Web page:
Greece is in the midst of economic catastrophe, with both political and economic repercussions on the horizon.
The Greek debt crisis is many years in the making. In 2009 the budget deficit hit 12% of GDP and all the big rating agencies such as Fitch, Moody’s and S&P, downgraded Greek debt to junk status, so named for the higher risk of the borrower, i.e. the Greek government, being unable to repay their creditors.
This only stoked fears that Greece would not be able to pay back debt and investors started to get nervous. The Greek GDP had stalled and debt levels were at crazy highs. Debt was 127% of total Greek Gross National Product in 2009!
As bond investors became nervous, yields on Greek government bonds rose sharply. That means that bonds currently being sold in the market were essentially losing value.
For example, say the Greek government issued a bond. You buy this bond for 100 Euros and the government promises to pay you 110 Euros one year from today. All of a sudden people became panicky and bond yields soar. Now that bond you paid 100 Euros for is selling for just 60 Euros on the market.
So Why Are Greek Bonds Losing Value?
Everyone is starting to believe that there is a good chance Greece is bankrupt. So whoever bought your bond would have no confidence that they would get the money promised to them. That’s why they are asking for such a steep discount to take on the risk.
Once panic sets in, it can be hard to bring the markets back. Once bond yields reach record highs no one wants to risk any money. The economic system stalls and that’s never a good thing. In Greece high bond yields essentially shut down sources of private lending. Economies depend on investment to keep growing and the tap was now closed.
Desperate Times Call for Desperate Measures
With no source of income other than taxation, Greece would find it increasingly difficult to finance their public spending. They would soon go bankrupt.
In May of 2010, the IMF along with the European Central Bank and other Eurozone countries approved a €110 billion bailout so that Greece would not default on its sovereign debt.
The condition: Greece had to impose strict austerity measures, and severely slash their spending.
When a country is already in trouble, austerity seems like the common sense solution, but in economies it can have a restrictive effect at first. Economies in this situation tend to contract first, shedding its inefficiencies and experiencing pain along the way, before finding room to grow again.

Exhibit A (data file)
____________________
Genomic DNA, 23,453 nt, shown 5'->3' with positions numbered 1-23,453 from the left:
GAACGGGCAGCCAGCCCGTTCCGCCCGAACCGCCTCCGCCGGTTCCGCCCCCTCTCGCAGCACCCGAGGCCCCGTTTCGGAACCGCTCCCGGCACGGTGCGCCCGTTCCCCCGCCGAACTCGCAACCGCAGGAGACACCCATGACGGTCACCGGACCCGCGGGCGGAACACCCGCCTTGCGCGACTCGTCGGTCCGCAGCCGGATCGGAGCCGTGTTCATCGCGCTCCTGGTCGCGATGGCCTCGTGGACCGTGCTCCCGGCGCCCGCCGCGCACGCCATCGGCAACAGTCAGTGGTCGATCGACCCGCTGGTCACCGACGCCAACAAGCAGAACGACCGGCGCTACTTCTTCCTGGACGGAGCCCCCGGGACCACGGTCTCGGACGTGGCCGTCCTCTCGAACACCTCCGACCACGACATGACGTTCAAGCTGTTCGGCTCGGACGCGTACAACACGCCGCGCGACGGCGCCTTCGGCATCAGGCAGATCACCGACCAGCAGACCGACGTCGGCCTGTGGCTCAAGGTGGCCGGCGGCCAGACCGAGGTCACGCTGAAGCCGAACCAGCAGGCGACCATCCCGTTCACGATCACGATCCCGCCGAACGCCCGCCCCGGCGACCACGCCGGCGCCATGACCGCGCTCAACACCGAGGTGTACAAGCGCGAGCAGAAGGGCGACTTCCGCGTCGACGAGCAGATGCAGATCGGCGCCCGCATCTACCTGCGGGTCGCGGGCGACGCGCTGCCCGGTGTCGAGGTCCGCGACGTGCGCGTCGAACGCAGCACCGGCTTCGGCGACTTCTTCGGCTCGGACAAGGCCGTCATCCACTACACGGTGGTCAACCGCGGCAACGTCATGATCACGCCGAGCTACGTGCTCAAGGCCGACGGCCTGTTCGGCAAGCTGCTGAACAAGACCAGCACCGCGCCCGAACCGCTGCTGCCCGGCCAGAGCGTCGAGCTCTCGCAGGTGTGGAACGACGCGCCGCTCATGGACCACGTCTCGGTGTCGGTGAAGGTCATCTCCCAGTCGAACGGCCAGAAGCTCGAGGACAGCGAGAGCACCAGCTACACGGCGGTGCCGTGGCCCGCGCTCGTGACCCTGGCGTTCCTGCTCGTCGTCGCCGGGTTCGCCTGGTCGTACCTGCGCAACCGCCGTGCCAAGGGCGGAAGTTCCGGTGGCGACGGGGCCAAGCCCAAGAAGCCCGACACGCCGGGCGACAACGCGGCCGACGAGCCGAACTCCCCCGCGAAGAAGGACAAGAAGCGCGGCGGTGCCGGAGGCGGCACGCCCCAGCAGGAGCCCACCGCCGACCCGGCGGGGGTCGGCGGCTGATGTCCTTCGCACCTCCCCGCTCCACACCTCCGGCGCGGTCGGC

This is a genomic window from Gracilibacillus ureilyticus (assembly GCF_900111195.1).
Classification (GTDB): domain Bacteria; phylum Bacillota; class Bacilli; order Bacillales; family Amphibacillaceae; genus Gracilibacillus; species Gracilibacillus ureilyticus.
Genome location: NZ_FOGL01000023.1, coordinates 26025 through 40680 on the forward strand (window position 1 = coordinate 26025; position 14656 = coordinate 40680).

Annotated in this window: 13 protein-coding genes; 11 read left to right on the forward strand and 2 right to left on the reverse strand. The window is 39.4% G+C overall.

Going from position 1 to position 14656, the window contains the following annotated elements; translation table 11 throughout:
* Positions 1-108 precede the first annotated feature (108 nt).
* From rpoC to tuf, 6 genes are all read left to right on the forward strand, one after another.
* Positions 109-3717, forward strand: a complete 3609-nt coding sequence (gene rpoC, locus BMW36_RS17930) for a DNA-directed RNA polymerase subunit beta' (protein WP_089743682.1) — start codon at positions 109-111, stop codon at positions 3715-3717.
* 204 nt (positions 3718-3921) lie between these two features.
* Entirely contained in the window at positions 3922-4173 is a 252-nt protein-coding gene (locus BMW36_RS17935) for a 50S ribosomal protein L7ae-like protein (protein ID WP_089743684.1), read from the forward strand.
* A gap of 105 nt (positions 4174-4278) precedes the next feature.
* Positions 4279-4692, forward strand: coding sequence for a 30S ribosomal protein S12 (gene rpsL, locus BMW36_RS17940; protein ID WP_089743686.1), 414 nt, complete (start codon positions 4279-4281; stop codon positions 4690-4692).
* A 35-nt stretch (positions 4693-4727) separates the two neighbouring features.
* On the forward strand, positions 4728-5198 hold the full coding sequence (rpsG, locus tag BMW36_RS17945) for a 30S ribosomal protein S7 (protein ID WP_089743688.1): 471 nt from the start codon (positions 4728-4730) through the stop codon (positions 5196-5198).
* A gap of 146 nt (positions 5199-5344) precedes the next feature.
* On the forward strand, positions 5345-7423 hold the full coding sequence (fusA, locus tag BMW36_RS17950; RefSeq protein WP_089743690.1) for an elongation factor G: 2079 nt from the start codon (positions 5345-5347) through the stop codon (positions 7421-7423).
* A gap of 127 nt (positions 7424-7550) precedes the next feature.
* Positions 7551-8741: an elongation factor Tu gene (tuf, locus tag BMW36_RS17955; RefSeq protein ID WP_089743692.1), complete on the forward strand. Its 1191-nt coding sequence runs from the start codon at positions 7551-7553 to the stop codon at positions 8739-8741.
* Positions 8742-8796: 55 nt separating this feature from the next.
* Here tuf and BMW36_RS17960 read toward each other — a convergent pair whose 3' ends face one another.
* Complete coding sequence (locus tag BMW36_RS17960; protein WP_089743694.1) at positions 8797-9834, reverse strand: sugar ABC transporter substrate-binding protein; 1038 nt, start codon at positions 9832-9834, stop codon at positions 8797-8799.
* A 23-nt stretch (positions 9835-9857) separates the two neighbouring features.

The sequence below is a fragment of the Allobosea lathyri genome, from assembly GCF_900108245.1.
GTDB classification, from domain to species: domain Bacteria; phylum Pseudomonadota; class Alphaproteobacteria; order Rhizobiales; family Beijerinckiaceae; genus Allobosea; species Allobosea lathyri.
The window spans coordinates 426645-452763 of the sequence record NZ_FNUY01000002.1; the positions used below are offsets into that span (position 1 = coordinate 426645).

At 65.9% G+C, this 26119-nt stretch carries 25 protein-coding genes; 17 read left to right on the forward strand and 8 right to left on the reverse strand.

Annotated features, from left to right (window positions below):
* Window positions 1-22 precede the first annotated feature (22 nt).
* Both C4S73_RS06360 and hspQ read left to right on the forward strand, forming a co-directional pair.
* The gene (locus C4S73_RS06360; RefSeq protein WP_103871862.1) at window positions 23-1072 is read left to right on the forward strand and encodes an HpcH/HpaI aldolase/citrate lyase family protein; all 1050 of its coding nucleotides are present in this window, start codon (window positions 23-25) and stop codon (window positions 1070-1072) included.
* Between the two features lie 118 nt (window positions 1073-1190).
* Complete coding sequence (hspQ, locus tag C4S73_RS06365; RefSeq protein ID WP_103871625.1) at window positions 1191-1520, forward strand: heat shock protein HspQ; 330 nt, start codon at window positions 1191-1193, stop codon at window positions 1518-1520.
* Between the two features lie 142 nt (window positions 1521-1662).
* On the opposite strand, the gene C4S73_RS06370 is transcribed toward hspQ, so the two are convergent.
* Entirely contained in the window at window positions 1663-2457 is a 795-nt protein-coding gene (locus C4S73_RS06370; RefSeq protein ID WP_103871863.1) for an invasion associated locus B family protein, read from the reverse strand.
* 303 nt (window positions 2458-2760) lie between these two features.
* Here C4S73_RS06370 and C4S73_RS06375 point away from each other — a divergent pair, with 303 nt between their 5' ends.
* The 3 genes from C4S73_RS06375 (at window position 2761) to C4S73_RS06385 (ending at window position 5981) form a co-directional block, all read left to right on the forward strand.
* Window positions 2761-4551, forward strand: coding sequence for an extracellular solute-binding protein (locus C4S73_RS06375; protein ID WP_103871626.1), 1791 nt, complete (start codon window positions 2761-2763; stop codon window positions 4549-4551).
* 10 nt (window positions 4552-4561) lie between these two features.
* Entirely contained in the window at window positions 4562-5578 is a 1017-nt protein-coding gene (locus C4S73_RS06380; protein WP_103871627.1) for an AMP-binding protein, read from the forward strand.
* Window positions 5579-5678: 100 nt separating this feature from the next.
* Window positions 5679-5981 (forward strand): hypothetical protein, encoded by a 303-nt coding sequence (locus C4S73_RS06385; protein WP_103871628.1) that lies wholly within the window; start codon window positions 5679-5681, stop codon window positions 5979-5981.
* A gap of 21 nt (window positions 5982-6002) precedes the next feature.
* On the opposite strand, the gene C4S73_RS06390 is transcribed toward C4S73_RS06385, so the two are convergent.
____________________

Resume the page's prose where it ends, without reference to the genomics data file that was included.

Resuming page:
Greece was plunged back into recession and now needed a second bailout worth €130 billion. Investors holding Greek bonds would have to accept extended maturities (instead of getting paid in 2020 they would get paid in 2030) and a 50% face value loss. This second bailout was approved in February 2012.
The Calm Before the Storm
It looked like everything was back on track. The economic outlook was promising, and Greece experienced three straight quarters of growth in 2014. Greece’s private lending market restarted; but then recession hit again in the last quarter of 2014. This happened just after a parliamentary election that resulted in the Syriza (Coalition of the Radical Left) party gaining control of the government. The Syriza would go on to refuse the terms of the bailout.
Because of all the political uncertainty – all aid was suspended until Greece either accepted the conditions once more or until a compromise could be reached.
That’s where we are now.
Greece is living pay check to pay check. No one is quite sure how much money they have left but the troubled economy had to dip into an emergency reserve account in order to make a 750 million euro payment to the IMF. Apparently 650 million euros were drained from the reserve account and supplemented with 100 million euro from the country’s cash reserves.
What is striking is that the emergency reserve account is actually funded by the IMF.
Every IMF member is allocated a portion of the IMF’s currency, known as Special Drawing Rights (SDRs). Generally countries use SDRs to bolster their currency. In nations where the currency is vulnerable to large swings and capital flight, SDRs act as a sort of buttress but it is extremely unusual for SDRs to be used to make payments.
Essentially Greece paid the IMF with the IMF’s money. Money the IMF had given Greece to use only as a last resort.
It’s a pretty desperate move.
Greece and the Eurozone are dancing dangerously around each other. Greece has been accepting bailout money since 2010 and using it to pay its bills, both at home and abroad.
Responsibility and Recession
The Eurozone is willing to lend money to Greece but only in exchange for severe austerity measures. The Greeks want the money but are unwilling to implement the changes. A proposed change to Greek pensions has been a particularly sore point of discussions.
Neither party wants a Greek default. The Euro area is already balanced precipitously economically speaking, and a Greek default could send the entire region into recession. The Greeks themselves don’t want further hardship after a nearly 6 year long recession but both parties are reluctant to be the first one to blink in this economic game of chicken.
Bond yields are rising again, and the stock market is hurting. Talks of Greece exiting the Eurozone are intensifying. It may just be rhetoric but at the same time Greece is running out of money to pay wages to government workers, keep pensions going and finance public spending.
Greek Finance Minister Yanis Varoufakis is on record saying that the liquidity situation in the country was dire and that Greece could run out of money in two weeks.
The clock is ticking.